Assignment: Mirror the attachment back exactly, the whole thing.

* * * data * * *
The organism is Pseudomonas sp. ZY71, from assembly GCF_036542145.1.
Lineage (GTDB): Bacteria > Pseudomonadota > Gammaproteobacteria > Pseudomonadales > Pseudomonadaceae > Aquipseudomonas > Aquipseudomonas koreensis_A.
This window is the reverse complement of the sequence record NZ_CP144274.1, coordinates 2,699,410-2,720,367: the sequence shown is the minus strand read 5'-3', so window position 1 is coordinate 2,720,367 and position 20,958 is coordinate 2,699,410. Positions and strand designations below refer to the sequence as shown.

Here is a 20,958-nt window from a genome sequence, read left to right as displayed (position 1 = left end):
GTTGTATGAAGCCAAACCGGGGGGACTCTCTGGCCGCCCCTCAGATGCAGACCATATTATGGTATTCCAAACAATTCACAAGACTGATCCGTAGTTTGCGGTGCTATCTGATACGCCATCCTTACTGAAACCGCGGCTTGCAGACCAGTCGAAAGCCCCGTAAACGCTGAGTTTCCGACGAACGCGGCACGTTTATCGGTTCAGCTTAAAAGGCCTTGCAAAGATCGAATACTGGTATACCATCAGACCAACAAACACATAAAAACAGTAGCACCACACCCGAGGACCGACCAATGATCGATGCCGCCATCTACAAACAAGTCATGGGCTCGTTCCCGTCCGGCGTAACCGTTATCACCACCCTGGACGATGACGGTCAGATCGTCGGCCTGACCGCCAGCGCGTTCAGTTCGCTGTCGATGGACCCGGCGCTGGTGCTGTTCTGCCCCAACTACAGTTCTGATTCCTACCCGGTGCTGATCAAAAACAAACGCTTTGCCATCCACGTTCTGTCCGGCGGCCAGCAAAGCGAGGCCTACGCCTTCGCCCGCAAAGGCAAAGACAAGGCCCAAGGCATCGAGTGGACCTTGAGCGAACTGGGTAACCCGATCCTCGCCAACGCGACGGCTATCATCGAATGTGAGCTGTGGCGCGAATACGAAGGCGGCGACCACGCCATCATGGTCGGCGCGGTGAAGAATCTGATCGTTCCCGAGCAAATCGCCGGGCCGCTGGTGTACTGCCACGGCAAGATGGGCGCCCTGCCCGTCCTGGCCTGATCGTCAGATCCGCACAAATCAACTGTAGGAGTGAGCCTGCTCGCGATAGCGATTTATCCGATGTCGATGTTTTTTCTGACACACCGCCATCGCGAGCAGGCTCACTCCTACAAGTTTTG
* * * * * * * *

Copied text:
The organism is Pseudomonas sp. ZY71, from assembly GCF_036542145.1.
Lineage (GTDB): Bacteria > Pseudomonadota > Gammaproteobacteria > Pseudomonadales > Pseudomonadaceae > Aquipseudomonas > Aquipseudomonas koreensis_A.
This window is the reverse complement of the sequence record NZ_CP144274.1, coordinates 2,699,410-2,720,367: the sequence shown is the minus strand read 5'-3', so window position 1 is coordinate 2,720,367 and position 20,958 is coordinate 2,699,410. Positions and strand designations below refer to the sequence as shown.

Here is a 20,958-nt window from a genome sequence, read left to right as displayed (position 1 = left end):
GTTGTATGAAGCCAAACCGGGGGGACTCTCTGGCCGCCCCTCAGATGCAGACCATATTATGGTATTCCAAACAATTCACAAGACTGATCCGTAGTTTGCGGTGCTATCTGATACGCCATCCTTACTGAAACCGCGGCTTGCAGACCAGTCGAAAGCCCCGTAAACGCTGAGTTTCCGACGAACGCGGCACGTTTATCGGTTCAGCTTAAAAGGCCTTGCAAAGATCGAATACTGGTATACCATCAGACCAACAAACACATAAAAACAGTAGCACCACACCCGAGGACCGACCAATGATCGATGCCGCCATCTACAAACAAGTCATGGGCTCGTTCCCGTCCGGCGTAACCGTTATCACCACCCTGGACGATGACGGTCAGATCGTCGGCCTGACCGCCAGCGCGTTCAGTTCGCTGTCGATGGACCCGGCGCTGGTGCTGTTCTGCCCCAACTACAGTTCTGATTCCTACCCGGTGCTGATCAAAAACAAACGCTTTGCCATCCACGTTCTGTCCGGCGGCCAGCAAAGCGAGGCCTACGCCTTCGCCCGCAAAGGCAAAGACAAGGCCCAAGGCATCGAGTGGACCTTGAGCGAACTGGGTAACCCGATCCTCGCCAACGCGACGGCTATCATCGAATGTGAGCTGTGGCGCGAATACGAAGGCGGCGACCACGCCATCATGGTCGGCGCGGTGAAGAATCTGATCGTTCCCGAGCAAATCGCCGGGCCGCTGGTGTACTGCCACGGCAAGATGGGCGCCCTGCCCGTCCTGGCCTGATCGTCAGATCCGCACAAATCAACTGTAGGAGTGAGCCTGCTCGCGATAGCGATTTATCCGATGTCGATGTTTTTTCTGACACACCGCCATCGCGAGCAGGCTCACTCCTACAAGTTTTG